2. Apple created the market and have taken the high end section.
    Other companies followed but could only compete by lowering prices. That leads to large market share gains. Samsung has taken the majority of market below Apple’s and offers multiple versions at different price points. The rest of fighting for the scraps. M$ rise is interesting but hard to tell if this is shipments or true sales.
    So this is a classic case of see an opportunity and make money from it as soon as you can. Samsung has done this but it looks like their margins are slipping and may not be making the same level of profits as before. Note that they sold over 5 time more phones than Apple last quarter but made less profit in that segment. Smells like a Dell to me.
    Apple’s next move is clear. Start making phones to grab the next most profitable segment and squeeze the competition downward. It’s a win-win because a good percentage of customers using a Samsung phone will be dissatisfied with the quality and trade up to an iPhone. The low cost iPhone will enable customers to buy in at a cheaper cost and pave the way for buying a more expensive model later on.

    1. Whether it’s shipments or sales in MSFT’s case, what is being forgotten and not revealed by MSFT’S is the number of returns. From what I see, the returns are nobly high, but happen very quickly after purchase.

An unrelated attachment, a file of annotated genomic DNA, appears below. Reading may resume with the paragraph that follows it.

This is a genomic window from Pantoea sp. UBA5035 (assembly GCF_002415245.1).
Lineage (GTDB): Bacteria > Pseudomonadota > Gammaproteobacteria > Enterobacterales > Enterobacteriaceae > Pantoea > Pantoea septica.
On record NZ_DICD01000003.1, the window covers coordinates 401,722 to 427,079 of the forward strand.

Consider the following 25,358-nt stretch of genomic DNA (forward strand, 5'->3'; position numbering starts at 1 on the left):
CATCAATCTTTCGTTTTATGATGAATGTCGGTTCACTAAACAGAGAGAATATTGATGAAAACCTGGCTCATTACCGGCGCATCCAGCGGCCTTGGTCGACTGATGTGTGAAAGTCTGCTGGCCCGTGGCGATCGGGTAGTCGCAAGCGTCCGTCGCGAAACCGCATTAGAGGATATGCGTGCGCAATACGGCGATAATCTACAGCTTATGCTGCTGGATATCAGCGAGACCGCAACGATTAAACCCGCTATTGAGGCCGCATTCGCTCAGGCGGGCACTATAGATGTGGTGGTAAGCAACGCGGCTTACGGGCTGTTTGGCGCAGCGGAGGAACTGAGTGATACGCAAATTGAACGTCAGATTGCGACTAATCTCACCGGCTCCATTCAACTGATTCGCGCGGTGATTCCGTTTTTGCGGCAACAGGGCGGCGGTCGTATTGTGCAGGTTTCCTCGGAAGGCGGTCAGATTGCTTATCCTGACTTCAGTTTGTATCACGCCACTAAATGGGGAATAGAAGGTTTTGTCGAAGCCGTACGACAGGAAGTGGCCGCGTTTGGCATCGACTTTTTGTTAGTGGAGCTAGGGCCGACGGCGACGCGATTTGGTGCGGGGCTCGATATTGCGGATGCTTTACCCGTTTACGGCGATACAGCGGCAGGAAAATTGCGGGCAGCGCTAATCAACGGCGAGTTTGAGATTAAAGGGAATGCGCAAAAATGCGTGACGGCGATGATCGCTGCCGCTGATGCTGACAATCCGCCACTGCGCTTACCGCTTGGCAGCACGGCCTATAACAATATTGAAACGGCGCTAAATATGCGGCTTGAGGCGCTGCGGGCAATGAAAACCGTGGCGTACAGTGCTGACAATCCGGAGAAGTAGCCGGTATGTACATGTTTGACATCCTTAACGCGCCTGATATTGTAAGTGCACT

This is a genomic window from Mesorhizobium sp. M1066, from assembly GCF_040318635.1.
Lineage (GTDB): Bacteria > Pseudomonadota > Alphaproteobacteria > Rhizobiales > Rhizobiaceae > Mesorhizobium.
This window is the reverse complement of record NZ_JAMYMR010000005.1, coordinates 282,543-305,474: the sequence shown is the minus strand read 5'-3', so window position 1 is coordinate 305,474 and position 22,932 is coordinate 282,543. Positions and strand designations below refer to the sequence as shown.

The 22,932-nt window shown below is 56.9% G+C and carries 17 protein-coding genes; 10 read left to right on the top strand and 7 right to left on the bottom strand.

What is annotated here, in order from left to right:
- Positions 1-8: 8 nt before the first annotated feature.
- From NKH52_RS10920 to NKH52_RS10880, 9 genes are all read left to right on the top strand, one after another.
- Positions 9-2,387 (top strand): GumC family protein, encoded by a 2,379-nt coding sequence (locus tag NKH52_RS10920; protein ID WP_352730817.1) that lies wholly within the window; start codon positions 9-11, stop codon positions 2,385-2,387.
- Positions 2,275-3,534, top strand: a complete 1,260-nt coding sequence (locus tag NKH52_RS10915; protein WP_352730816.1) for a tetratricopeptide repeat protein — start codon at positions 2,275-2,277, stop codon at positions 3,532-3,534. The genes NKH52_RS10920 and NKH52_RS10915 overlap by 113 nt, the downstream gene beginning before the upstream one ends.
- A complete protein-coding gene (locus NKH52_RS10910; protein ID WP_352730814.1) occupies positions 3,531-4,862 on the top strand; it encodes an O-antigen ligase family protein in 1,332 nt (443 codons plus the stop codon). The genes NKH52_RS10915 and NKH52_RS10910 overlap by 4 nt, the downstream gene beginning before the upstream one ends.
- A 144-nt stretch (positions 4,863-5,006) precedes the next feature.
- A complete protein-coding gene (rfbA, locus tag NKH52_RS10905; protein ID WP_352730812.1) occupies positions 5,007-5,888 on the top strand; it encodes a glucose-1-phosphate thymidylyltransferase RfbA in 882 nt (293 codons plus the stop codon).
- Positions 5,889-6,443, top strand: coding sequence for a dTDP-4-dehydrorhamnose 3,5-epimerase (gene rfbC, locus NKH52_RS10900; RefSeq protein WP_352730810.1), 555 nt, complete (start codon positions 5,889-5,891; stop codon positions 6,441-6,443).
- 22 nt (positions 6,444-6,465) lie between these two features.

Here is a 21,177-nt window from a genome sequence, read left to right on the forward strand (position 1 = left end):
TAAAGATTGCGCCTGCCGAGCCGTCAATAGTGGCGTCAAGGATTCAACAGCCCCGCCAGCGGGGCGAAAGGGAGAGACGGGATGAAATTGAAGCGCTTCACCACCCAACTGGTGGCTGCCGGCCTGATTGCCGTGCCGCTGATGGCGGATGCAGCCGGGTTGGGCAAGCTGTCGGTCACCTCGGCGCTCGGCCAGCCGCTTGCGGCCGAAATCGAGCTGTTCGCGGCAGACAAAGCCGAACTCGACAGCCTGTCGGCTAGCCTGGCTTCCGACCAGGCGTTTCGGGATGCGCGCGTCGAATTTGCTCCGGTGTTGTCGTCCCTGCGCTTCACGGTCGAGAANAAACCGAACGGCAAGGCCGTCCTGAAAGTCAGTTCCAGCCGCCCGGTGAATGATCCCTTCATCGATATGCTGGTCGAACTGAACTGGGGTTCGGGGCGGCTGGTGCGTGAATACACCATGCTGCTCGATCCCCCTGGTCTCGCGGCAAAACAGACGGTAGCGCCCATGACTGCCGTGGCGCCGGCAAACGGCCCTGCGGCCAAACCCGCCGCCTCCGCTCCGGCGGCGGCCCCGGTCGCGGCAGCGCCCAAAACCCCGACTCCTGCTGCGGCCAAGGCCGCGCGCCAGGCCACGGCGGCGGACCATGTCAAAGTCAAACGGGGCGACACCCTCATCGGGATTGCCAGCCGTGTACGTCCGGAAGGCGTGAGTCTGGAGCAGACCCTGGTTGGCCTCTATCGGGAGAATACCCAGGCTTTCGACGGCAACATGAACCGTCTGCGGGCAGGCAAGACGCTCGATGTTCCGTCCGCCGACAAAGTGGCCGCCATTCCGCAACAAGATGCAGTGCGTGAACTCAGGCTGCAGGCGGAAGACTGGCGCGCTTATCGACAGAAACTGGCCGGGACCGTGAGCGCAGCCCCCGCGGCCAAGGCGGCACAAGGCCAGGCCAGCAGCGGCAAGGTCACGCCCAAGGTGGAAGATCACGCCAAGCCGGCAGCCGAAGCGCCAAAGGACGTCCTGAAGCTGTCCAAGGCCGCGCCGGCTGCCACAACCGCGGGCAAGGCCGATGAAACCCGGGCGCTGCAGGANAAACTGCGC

3. Samsung appear to be doing less well than previously, but the problem is that they are very secretive about their accounts. They don’t release proper figures for units sold to end users, but instead offer private guidance to selected analysts about claimed shipping numbers and those analysts conjure up figures which other people assume to be genuine.

    Furthermore, Samsung has recently been spending a colossal amount on marketing and promotion. It appears that they have realised that such a level of spending is unsustainable, so it remains to be seen what will happen to their market share once the promotion budget is trimmed.

    Samsung don’t worry about tiny details like being honest or transparent, so there are lots of ways that they can confuse the picture in order to make themselves look better than they really are, but they can only get away with that for so long.

    Gradually people are noticing that things aren’t quite as Samsung would have us believe. People don’t like being taken for fools.

  4. Apple’s decline has mostly been based on fear of declining growth and declining gross margins. That fear was heightened after the second quarter financial “miss.” In large part, that was due to an unreasonable YoY comparison to a 2012 quarter that included a blip in gross margin to an unusually high level of around 42%. The lower, but still quite healthy gross margin in 2Q2013 resulted in lower YoY profits even though total revenue increased modestly. Unit sales of Macs and iPads were also lower than predicted by some. Investors and analysts were looking for evidence that Apple’s growth was slowing, and the media had already been pushing that perception of doom and gloom for months.